Students have opportunities to develop mathematical understanding in fields such as number, patterns, measurement, symmetry and statistics by drawing on knowledge of and examples from the Asia region.
Also by Agnieszka Sobocinska
These could include calculation, money, art, architecture, design and travel. Investigations involving data collection, representation and analysis can be used to examine issues pertinent to the Asia region. The Australian Curriculum: Science gives students opportunities to recognise that people from the Asia region have made and continue to make significant contributions to the development of science understandings and their applications. It enables students to recognise that the Asia region includes diverse environments and to appreciate that interaction between human activity and these environments continues to influence the region, including Australia, and has significance for the rest of the world.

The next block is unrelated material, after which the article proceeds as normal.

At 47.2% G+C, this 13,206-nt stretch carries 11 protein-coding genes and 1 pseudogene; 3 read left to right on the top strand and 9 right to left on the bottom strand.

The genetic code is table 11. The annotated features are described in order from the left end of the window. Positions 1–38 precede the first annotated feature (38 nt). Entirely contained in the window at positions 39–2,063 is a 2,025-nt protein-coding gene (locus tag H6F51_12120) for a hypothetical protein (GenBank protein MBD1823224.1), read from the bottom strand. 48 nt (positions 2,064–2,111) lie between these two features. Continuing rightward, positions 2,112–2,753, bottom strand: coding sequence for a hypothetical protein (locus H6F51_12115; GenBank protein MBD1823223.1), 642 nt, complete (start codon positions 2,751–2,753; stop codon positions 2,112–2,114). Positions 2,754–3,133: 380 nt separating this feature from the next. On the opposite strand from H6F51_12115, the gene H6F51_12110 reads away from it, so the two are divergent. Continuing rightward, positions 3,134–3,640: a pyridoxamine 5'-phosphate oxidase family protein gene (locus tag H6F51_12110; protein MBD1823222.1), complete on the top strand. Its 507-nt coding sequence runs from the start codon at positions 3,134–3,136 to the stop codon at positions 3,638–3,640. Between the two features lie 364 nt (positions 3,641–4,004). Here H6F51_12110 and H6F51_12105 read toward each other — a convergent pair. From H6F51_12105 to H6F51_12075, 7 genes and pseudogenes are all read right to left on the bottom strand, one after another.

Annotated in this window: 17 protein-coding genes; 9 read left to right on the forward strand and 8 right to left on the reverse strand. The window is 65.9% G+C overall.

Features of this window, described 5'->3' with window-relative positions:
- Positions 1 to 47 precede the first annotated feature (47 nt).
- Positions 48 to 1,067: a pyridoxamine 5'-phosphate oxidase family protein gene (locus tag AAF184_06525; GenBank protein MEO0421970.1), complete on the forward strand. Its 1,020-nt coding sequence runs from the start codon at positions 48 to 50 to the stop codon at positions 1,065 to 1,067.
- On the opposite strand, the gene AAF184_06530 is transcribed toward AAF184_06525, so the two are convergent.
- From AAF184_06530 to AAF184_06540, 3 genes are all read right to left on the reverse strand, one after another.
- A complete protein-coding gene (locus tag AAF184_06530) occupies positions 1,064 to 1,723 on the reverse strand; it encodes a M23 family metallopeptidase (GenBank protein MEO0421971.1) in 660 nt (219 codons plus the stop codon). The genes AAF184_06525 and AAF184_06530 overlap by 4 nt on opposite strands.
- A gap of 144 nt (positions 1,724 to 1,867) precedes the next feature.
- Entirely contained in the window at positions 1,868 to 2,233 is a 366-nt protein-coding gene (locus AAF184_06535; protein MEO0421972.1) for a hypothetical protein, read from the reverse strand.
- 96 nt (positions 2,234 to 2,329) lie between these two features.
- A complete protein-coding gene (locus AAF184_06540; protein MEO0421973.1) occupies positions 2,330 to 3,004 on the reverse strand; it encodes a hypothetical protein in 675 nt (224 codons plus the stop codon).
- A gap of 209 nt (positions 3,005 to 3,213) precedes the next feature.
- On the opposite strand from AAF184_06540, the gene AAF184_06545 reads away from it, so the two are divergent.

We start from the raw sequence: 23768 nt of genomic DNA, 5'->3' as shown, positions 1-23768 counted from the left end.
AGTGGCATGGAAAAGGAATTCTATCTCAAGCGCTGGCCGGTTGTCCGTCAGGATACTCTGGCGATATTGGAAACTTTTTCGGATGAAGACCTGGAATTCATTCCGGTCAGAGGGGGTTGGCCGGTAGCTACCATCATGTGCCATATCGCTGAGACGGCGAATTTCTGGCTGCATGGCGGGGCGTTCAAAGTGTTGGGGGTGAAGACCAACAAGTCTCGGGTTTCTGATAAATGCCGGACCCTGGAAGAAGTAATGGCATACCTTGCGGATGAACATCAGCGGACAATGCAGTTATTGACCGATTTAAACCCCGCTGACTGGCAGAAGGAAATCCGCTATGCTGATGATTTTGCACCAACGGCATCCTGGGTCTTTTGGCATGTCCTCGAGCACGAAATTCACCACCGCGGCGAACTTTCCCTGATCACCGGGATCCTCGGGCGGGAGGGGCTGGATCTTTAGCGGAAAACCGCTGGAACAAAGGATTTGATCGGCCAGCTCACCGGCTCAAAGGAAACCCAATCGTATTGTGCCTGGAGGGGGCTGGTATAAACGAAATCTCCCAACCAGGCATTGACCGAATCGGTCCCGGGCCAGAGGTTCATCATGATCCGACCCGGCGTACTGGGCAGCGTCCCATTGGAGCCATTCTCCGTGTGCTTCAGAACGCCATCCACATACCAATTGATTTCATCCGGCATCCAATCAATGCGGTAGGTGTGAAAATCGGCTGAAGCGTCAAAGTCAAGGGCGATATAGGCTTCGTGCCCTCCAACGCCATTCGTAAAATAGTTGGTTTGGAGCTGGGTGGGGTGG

Students appreciate that the Asia region plays an important role in scientific research and development. These can include research and development in areas such as medicine, natural resource management, nanotechnologies, communication technologies and natural disaster prediction and management. In the Humanities and Social Sciences, students can investigate the diversity of cultures, values, beliefs, histories and environments that exists between and within the countries of the Asia region, and how this diversity influences the way people interact with each other, the places where they live and the social, economic, political and cultural systems of the region as a whole.